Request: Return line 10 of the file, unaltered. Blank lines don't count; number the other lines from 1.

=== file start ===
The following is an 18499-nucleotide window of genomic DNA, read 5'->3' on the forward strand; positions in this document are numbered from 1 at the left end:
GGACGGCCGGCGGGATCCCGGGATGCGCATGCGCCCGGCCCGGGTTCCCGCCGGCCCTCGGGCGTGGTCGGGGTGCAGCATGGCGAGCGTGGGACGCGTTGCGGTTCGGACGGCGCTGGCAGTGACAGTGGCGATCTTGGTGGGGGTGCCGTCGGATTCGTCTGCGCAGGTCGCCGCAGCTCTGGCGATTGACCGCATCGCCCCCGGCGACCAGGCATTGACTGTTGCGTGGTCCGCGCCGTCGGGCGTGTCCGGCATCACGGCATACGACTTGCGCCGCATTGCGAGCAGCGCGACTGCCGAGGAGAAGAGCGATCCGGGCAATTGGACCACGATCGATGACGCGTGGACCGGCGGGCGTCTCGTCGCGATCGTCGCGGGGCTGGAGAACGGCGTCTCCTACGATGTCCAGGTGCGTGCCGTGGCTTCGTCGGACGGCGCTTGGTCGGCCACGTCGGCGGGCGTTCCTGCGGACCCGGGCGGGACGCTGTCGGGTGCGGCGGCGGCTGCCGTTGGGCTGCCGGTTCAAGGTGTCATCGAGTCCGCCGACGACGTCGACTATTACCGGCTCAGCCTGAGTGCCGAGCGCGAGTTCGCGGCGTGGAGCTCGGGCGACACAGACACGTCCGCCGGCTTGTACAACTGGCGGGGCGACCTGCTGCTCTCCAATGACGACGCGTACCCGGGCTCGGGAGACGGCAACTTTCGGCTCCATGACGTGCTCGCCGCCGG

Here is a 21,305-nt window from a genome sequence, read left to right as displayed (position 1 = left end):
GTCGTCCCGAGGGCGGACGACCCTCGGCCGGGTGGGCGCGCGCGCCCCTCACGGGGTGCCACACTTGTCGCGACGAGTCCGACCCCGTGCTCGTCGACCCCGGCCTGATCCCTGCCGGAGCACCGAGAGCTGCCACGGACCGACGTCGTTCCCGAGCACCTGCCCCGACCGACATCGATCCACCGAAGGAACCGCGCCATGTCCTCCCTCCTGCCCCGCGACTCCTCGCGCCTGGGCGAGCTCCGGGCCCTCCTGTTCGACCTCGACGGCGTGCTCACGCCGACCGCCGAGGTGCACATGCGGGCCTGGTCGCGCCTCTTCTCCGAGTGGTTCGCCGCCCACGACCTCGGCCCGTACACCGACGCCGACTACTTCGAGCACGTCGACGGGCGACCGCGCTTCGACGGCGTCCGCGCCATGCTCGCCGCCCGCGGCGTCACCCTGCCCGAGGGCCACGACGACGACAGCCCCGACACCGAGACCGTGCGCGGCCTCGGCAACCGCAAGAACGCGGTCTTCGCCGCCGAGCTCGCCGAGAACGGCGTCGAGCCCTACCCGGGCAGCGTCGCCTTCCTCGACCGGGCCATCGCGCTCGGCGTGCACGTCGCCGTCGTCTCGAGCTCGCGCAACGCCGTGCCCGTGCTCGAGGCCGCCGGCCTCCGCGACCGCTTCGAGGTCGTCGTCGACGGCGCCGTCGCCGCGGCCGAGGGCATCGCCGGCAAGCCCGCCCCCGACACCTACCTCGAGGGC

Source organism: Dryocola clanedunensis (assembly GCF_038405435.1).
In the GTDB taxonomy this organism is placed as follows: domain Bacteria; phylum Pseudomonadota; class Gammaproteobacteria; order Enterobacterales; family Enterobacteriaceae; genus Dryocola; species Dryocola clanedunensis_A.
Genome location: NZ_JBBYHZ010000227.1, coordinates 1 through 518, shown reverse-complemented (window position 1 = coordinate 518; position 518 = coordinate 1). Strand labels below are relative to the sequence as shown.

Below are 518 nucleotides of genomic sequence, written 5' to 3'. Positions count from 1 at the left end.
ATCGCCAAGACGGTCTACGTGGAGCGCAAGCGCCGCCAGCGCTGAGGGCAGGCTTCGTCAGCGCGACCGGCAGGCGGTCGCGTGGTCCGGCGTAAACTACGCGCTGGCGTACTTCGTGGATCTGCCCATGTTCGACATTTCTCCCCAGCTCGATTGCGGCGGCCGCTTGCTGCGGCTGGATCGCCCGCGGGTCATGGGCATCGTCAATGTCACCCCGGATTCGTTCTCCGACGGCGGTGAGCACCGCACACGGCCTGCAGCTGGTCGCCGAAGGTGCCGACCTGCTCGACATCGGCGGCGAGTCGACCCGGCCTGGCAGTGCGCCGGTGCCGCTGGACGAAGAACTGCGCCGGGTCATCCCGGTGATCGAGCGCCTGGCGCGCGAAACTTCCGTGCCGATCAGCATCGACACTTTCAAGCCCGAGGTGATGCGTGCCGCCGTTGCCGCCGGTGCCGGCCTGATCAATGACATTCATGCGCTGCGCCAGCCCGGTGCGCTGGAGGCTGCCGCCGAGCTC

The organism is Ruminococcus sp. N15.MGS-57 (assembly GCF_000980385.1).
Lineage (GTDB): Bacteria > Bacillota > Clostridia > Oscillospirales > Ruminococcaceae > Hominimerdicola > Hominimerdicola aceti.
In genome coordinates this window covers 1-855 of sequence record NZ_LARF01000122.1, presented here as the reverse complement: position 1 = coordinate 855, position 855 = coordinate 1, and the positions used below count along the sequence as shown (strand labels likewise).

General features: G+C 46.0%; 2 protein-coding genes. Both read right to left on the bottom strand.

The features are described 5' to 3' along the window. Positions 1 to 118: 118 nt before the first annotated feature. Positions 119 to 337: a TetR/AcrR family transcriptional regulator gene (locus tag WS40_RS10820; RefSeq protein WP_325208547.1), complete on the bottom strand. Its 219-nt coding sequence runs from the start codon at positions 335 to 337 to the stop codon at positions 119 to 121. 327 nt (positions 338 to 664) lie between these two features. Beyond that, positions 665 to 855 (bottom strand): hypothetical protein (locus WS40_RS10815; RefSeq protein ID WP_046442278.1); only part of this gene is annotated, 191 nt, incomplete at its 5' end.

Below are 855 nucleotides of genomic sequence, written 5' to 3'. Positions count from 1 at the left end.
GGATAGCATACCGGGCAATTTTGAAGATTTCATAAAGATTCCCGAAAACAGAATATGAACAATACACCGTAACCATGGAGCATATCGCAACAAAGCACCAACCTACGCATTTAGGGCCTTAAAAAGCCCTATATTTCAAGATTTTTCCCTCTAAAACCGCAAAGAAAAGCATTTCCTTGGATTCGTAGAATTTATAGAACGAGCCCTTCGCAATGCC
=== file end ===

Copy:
The organism is Ruminococcus sp. N15.MGS-57 (assembly GCF_000980385.1).